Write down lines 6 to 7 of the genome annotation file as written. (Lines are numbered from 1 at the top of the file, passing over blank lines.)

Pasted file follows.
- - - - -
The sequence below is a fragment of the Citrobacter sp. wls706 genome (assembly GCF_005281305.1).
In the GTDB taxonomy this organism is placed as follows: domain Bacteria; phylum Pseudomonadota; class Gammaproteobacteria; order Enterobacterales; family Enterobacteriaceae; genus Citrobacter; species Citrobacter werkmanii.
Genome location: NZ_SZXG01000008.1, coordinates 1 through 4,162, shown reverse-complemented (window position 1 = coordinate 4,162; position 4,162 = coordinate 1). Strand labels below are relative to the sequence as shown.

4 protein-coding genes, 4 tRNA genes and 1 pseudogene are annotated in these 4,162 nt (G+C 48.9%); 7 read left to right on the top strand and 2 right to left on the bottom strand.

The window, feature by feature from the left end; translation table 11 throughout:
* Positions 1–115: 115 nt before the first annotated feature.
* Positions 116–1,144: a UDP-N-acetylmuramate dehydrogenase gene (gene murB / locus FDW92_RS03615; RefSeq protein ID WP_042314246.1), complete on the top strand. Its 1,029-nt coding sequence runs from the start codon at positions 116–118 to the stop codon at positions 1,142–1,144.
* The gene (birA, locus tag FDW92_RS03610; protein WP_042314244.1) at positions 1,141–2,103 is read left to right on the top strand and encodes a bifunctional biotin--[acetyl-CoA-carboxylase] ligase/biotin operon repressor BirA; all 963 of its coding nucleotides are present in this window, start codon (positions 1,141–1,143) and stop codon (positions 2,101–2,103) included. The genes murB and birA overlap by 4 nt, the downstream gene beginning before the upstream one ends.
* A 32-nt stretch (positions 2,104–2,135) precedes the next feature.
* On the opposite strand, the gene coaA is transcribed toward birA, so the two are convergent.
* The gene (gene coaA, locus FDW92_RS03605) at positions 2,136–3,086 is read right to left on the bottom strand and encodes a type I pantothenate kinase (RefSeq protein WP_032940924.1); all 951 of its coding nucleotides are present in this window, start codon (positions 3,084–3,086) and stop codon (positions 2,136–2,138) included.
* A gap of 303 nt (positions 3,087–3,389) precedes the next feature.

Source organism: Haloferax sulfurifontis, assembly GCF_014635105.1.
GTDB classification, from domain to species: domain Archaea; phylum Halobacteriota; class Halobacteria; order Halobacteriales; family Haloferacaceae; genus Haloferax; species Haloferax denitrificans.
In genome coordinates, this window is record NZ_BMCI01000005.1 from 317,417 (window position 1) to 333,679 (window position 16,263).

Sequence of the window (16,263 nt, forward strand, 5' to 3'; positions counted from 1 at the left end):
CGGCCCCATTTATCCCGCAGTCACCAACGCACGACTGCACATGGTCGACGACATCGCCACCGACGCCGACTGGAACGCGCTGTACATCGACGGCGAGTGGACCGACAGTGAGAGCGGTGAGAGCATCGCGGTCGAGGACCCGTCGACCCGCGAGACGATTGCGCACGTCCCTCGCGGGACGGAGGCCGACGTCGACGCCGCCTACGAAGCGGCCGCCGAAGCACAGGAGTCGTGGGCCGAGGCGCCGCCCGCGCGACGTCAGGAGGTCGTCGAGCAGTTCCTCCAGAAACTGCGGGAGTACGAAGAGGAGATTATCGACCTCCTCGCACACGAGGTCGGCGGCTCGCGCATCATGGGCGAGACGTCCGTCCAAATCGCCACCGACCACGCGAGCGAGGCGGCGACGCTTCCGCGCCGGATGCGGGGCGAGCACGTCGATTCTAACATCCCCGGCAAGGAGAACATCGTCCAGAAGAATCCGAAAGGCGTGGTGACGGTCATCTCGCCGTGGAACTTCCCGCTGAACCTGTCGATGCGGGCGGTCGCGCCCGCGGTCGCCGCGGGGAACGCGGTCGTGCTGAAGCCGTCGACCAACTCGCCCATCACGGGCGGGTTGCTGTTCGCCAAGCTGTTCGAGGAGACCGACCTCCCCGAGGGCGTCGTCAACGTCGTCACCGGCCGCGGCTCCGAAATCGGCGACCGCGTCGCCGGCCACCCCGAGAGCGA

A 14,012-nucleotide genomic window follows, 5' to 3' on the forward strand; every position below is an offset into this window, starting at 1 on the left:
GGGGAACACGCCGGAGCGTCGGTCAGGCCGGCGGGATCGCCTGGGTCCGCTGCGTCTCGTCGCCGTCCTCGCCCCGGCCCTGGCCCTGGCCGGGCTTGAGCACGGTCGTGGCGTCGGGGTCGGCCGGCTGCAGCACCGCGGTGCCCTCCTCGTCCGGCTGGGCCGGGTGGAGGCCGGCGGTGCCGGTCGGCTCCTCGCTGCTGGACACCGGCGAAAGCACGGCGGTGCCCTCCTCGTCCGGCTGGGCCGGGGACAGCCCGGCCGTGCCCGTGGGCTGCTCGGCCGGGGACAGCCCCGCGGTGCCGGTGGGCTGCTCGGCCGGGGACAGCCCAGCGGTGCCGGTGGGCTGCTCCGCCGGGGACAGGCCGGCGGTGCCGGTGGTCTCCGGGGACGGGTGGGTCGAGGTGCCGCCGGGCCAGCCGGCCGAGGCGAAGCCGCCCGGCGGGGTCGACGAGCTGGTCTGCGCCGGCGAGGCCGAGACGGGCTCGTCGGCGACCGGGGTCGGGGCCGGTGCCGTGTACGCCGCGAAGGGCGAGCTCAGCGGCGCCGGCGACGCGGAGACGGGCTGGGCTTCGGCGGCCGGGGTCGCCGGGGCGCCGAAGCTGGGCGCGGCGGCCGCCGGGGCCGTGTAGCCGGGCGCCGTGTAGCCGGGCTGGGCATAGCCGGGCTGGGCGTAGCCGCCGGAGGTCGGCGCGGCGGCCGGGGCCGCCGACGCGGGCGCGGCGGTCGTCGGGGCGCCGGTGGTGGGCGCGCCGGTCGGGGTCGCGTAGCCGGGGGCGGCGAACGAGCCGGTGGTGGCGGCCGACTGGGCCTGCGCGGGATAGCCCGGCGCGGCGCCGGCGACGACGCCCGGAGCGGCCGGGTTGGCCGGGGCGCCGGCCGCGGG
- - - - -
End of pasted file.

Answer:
* Positions 1–115: 115 nt before the first annotated feature.
* Positions 116–1,144: a UDP-N-acetylmuramate dehydrogenase gene (gene murB / locus FDW92_RS03615; RefSeq protein ID WP_042314246.1), complete on the top strand. Its 1,029-nt coding sequence runs from the start codon at positions 116–118 to the stop codon at positions 1,142–1,144.